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Happy 90th

Happy 90th
I entered this world just in time to experience the last eight days of Jimmy Carter's presidency. I don't remember anything from it, but I'm pretty sure I had life pretty good back. People took care of my every need and everyone talked about my cuteness (of course). Over the years, however, I have grown to admire Carter. As a political junkie, I have had the thrill of meeting Carter on three occasions, and hearing him speak a couple of other times.

The first time I met Carter, he suddenly appeared through a door behind me at the Carter Center in Atlanta. As a co-chair of the Communications Committee for the Celebration of a New Baptist Covenant, I arrived in Atlanta for planning meetings. We met with Carter, the convener of the historic and impressive gathering. My first thought, after being surprised by his sudden presence, was how much shorter he stood than I expected. I managed to recover enough to shake hands and offer greetings. 

I met Carter again at the Celebration of a New Baptist Covenant the next year, and again at the Clarence Jordan Symposium a few years later. Both times he offered insightful remarks, as he also did during the Baptist Border Crossing (a regional New Baptist Covenant gathering) and remarks at James Madison University. His vision for peace and reconciliation makes him a much-needed religious and political voice. 

I am glad I had the opportunity at both the New Baptist Covenant and the Clarence Jordan Symposium to thank him for his tireless work. He has received much more substantial accolades (like something from Oslo), but I still think it's important to encourage those with courage to speak truth in an age of deception. 

Carter is clearly the U.S.'s greatest ex-president, something most Republicans even admit. However, he was also a better president than most people give him credit. He was at times a poor politician, unable to manage his own party (who often fought him as much as the Republicans) and unable to recognize what he needed to do to win reelection. However, his vision for who America should be trumps that of any other modern president. 

I recently read a new biography about Carter by Randall Balmer, a brilliant historian. Balmer's book, Redeemer: The Life of Jimmy Carter, is not only the best book I've read on Carter but also one of the best on religion and politics. In this important exploration of the rise, fall, and rise of Carter, Balmer offers a nuanced look at religion, politics, and race. He provides an honest look, noting Carter's flaws and mistakes. But, I can't imagine how anyone could walk away from the book without thinking more highly of Carter (even if one disagrees with some of his positions and decisions).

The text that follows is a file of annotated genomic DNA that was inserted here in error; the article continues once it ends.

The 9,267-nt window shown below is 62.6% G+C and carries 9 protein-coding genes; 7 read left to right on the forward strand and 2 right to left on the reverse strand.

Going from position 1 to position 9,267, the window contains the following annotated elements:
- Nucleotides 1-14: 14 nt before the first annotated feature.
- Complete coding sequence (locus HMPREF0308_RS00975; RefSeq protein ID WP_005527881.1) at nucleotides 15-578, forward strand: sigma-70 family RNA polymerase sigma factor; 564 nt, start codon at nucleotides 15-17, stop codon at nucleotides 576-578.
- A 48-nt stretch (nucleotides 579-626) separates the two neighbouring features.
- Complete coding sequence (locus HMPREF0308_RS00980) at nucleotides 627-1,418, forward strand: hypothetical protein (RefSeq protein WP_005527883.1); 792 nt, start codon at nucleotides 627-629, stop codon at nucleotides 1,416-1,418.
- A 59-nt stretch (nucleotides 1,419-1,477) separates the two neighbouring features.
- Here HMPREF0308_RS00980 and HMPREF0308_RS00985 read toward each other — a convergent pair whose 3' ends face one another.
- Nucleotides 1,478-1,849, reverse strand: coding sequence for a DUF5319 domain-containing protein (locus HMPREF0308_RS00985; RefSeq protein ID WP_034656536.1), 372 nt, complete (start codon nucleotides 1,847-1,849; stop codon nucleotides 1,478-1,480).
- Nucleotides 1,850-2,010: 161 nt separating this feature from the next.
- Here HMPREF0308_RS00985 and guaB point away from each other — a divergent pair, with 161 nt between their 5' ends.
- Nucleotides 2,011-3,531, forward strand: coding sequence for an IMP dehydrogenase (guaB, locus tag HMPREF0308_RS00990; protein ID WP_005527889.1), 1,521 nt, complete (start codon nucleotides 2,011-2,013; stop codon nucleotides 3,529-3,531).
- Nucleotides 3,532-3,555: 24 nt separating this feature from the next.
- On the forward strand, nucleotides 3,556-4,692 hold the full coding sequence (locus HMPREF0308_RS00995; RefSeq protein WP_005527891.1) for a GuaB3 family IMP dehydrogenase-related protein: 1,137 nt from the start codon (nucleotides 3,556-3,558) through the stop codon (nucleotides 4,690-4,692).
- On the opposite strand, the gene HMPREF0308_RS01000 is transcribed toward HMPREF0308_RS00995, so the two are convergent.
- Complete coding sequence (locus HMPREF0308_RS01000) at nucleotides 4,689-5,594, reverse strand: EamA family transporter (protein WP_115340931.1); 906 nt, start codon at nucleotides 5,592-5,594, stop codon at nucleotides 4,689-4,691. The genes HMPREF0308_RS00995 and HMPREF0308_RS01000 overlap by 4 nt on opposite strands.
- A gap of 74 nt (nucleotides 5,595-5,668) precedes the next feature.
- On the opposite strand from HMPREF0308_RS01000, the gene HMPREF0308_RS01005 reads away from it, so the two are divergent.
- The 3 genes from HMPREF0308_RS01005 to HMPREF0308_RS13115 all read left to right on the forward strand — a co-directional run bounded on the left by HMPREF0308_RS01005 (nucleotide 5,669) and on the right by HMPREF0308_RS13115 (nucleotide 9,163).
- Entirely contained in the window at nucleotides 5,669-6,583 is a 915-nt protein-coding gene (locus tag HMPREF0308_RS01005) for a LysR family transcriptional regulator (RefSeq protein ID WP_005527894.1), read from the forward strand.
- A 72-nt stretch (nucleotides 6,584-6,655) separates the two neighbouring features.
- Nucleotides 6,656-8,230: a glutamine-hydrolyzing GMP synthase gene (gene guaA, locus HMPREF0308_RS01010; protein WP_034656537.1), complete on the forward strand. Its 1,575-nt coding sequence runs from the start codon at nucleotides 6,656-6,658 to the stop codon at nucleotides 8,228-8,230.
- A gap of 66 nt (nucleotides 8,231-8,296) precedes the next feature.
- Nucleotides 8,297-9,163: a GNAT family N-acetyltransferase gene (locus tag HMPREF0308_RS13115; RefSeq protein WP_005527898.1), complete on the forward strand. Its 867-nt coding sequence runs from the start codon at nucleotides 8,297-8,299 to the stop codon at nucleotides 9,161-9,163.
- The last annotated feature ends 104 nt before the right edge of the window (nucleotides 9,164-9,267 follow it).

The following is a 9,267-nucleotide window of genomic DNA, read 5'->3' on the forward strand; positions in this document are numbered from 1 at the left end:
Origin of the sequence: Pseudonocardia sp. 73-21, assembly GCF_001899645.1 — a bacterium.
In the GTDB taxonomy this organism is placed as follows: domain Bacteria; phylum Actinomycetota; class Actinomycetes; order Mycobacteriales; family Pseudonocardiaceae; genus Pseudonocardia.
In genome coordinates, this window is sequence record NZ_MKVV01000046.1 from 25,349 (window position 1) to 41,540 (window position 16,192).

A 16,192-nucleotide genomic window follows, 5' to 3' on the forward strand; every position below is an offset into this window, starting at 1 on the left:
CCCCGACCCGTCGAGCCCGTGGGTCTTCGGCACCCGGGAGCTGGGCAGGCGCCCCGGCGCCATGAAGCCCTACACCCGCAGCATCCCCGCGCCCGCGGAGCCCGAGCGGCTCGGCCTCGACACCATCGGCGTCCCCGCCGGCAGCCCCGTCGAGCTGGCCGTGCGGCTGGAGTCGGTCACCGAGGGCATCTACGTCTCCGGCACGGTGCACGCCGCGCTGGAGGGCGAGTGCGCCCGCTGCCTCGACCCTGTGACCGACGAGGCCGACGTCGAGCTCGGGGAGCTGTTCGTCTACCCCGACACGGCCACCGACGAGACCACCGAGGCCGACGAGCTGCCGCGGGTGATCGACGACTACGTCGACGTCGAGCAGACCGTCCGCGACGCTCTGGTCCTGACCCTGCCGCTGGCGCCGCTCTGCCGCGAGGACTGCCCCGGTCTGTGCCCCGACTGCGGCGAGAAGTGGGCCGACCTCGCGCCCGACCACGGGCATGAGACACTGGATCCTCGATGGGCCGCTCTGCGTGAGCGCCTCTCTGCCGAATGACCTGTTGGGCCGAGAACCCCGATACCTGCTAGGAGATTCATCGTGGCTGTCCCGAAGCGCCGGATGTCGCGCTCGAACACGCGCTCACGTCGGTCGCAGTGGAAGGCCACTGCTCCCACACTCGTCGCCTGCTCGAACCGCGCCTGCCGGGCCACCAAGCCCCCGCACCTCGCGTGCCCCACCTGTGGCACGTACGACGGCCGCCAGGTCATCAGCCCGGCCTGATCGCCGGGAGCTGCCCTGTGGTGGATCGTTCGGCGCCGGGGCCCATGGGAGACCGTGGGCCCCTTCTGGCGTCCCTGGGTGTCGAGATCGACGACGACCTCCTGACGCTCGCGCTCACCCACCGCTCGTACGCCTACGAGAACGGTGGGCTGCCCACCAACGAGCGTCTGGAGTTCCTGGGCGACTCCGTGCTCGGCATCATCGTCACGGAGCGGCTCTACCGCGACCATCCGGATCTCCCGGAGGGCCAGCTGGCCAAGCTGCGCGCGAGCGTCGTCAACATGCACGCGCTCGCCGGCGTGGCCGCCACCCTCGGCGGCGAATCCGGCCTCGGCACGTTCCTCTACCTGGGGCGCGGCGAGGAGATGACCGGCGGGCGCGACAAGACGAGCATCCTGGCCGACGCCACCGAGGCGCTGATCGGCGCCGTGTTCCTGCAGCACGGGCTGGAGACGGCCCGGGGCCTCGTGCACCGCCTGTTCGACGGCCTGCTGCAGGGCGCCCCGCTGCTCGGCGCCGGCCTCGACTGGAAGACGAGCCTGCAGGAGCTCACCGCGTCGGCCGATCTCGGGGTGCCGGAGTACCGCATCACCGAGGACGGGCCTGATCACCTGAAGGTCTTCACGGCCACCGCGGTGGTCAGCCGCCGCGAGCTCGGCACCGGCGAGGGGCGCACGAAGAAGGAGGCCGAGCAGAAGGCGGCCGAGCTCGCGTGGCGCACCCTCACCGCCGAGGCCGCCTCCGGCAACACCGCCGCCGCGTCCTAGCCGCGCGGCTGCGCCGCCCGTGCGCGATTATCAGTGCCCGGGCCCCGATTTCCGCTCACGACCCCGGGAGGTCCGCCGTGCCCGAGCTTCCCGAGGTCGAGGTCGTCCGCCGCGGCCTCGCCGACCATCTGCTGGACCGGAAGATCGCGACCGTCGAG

Balmer develops a couple of key narratives. First, he documents how Carter's fall came as religious and political leaders exploited issues of race. Sadly, the effort to divide Americans on racial lines worked, and the first president from the Deep South since before the Civil War found himself packing after one term. Although it's disturbing enough to see political leaders use racist rhetoric to gain office, it's particularly angering to see Christian leaders do the same. There are some white conservative Christians who would likely prefer their campaign efforts from the late 1970s and early 1980s not be so exposed.

Second, Balmer details Carter's unique moral vision for the U.S., which unfortunately hasn't been continued by those who followed Carter into the Oval Office. From building Middle East peace to working to reduce nukes to respecting the sovereignty of Latin American nations (especially seen with the transfer of the Panama Canal) to addressing environmental concerns to pursuing diplomacy over war (especially seen in the Iran hostage negotiations) to pushing human rights as a guiding principle, Carter sought to make our nation better. Fortunately, Carter didn't give up after losing reelection and has still advanced these goals through the Carter Center.

Today is Carter's 90th birthday. Two years ago, I joined the crowd at the Clarence Jordan Symposium in singing "happy birthday" to Carter. Today, I wish to again offer him a hearty "happy birthday!" Hopefully he'll be around for more years to keep pushing the work of redemption.

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